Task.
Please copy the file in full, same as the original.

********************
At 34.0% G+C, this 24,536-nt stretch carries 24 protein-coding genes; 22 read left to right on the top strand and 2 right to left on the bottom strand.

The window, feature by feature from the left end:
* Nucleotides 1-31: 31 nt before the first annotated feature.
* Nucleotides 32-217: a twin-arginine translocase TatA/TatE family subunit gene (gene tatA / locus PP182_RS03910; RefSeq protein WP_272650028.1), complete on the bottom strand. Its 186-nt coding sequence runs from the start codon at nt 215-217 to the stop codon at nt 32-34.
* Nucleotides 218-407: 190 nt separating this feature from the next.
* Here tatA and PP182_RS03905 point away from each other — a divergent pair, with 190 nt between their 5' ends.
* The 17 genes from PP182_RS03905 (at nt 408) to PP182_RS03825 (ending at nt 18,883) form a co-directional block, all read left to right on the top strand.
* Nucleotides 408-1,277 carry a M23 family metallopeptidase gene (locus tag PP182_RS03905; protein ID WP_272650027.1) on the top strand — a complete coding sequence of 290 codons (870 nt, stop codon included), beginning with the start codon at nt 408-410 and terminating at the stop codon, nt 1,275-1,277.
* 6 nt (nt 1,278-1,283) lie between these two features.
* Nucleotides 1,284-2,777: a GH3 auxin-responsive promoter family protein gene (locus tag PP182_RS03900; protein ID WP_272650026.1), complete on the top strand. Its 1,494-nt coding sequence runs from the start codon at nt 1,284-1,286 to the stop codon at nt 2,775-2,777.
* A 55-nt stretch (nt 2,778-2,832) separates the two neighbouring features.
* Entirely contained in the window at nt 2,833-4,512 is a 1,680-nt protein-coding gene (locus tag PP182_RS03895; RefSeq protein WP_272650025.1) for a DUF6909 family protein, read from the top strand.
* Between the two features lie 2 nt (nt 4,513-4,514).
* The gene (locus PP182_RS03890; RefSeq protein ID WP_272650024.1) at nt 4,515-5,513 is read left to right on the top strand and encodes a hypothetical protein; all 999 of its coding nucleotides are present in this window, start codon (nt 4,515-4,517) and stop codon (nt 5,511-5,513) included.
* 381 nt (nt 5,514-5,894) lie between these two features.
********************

At 34.0% G+C, this 24,536-nt stretch carries 24 protein-coding genes; 22 read left to right on the top strand and 2 right to left on the bottom strand.

The window, feature by feature from the left end:
* Nucleotides 1-31: 31 nt before the first annotated feature.
* Nucleotides 32-217: a twin-arginine translocase TatA/TatE family subunit gene (gene tatA / locus PP182_RS03910; RefSeq protein WP_272650028.1), complete on the bottom strand. Its 186-nt coding sequence runs from the start codon at nt 215-217 to the stop codon at nt 32-34.
* Nucleotides 218-407: 190 nt separating this feature from the next.
* Here tatA and PP182_RS03905 point away from each other — a divergent pair, with 190 nt between their 5' ends.
* The 17 genes from PP182_RS03905 (at nt 408) to PP182_RS03825 (ending at nt 18,883) form a co-directional block, all read left to right on the top strand.
* Nucleotides 408-1,277 carry a M23 family metallopeptidase gene (locus tag PP182_RS03905; protein ID WP_272650027.1) on the top strand — a complete coding sequence of 290 codons (870 nt, stop codon included), beginning with the start codon at nt 408-410 and terminating at the stop codon, nt 1,275-1,277.
* 6 nt (nt 1,278-1,283) lie between these two features.
* Nucleotides 1,284-2,777: a GH3 auxin-responsive promoter family protein gene (locus tag PP182_RS03900; protein ID WP_272650026.1), complete on the top strand. Its 1,494-nt coding sequence runs from the start codon at nt 1,284-1,286 to the stop codon at nt 2,775-2,777.
* A 55-nt stretch (nt 2,778-2,832) separates the two neighbouring features.
* Entirely contained in the window at nt 2,833-4,512 is a 1,680-nt protein-coding gene (locus tag PP182_RS03895; RefSeq protein WP_272650025.1) for a DUF6909 family protein, read from the top strand.
* Between the two features lie 2 nt (nt 4,513-4,514).
* The gene (locus PP182_RS03890; RefSeq protein ID WP_272650024.1) at nt 4,515-5,513 is read left to right on the top strand and encodes a hypothetical protein; all 999 of its coding nucleotides are present in this window, start codon (nt 4,515-4,517) and stop codon (nt 5,511-5,513) included.
* 381 nt (nt 5,514-5,894) lie between these two features.